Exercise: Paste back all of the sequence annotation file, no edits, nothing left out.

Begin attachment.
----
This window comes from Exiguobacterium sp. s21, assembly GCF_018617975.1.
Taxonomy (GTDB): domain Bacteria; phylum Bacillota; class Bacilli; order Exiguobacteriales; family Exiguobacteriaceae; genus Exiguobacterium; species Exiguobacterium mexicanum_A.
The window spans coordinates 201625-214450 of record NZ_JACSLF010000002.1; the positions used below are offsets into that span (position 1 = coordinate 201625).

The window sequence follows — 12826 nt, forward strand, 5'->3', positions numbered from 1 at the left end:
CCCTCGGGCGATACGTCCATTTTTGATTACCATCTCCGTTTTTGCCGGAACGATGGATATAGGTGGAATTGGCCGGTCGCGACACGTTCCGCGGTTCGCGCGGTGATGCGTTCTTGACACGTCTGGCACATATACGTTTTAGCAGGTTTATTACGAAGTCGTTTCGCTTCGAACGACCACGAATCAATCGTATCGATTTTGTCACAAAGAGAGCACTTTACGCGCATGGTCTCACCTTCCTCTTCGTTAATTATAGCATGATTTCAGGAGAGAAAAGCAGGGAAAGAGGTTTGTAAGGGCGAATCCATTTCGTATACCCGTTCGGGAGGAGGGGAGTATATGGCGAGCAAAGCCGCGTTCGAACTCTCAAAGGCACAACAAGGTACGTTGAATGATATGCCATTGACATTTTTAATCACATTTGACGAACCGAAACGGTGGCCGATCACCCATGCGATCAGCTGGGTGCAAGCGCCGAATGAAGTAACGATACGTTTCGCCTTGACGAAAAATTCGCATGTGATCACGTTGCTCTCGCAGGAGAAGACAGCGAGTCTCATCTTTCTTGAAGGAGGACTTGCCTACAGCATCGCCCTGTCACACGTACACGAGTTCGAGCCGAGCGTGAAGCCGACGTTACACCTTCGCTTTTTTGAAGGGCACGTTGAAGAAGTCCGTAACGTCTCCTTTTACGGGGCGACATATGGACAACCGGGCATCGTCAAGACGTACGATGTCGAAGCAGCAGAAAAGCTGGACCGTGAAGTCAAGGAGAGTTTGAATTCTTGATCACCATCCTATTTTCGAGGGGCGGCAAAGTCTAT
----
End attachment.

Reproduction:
This window comes from Exiguobacterium sp. s21, assembly GCF_018617975.1.
Taxonomy (GTDB): domain Bacteria; phylum Bacillota; class Bacilli; order Exiguobacteriales; family Exiguobacteriaceae; genus Exiguobacterium; species Exiguobacterium mexicanum_A.
The window spans coordinates 201625-214450 of record NZ_JACSLF010000002.1; the positions used below are offsets into that span (position 1 = coordinate 201625).

The window sequence follows — 12826 nt, forward strand, 5'->3', positions numbered from 1 at the left end:
CCCTCGGGCGATACGTCCATTTTTGATTACCATCTCCGTTTTTGCCGGAACGATGGATATAGGTGGAATTGGCCGGTCGCGACACGTTCCGCGGTTCGCGCGGTGATGCGTTCTTGACACGTCTGGCACATATACGTTTTAGCAGGTTTATTACGAAGTCGTTTCGCTTCGAACGACCACGAATCAATCGTATCGATTTTGTCACAAAGAGAGCACTTTACGCGCATGGTCTCACCTTCCTCTTCGTTAATTATAGCATGATTTCAGGAGAGAAAAGCAGGGAAAGAGGTTTGTAAGGGCGAATCCATTTCGTATACCCGTTCGGGAGGAGGGGAGTATATGGCGAGCAAAGCCGCGTTCGAACTCTCAAAGGCACAACAAGGTACGTTGAATGATATGCCATTGACATTTTTAATCACATTTGACGAACCGAAACGGTGGCCGATCACCCATGCGATCAGCTGGGTGCAAGCGCCGAATGAAGTAACGATACGTTTCGCCTTGACGAAAAATTCGCATGTGATCACGTTGCTCTCGCAGGAGAAGACAGCGAGTCTCATCTTTCTTGAAGGAGGACTTGCCTACAGCATCGCCCTGTCACACGTACACGAGTTCGAGCCGAGCGTGAAGCCGACGTTACACCTTCGCTTTTTTGAAGGGCACGTTGAAGAAGTCCGTAACGTCTCCTTTTACGGGGCGACATATGGACAACCGGGCATCGTCAAGACGTACGATGTCGAAGCAGCAGAAAAGCTGGACCGTGAAGTCAAGGAGAGTTTGAATTCTTGATCACCATCCTATTTTCGAGGGGCGGCAAAGTCTAT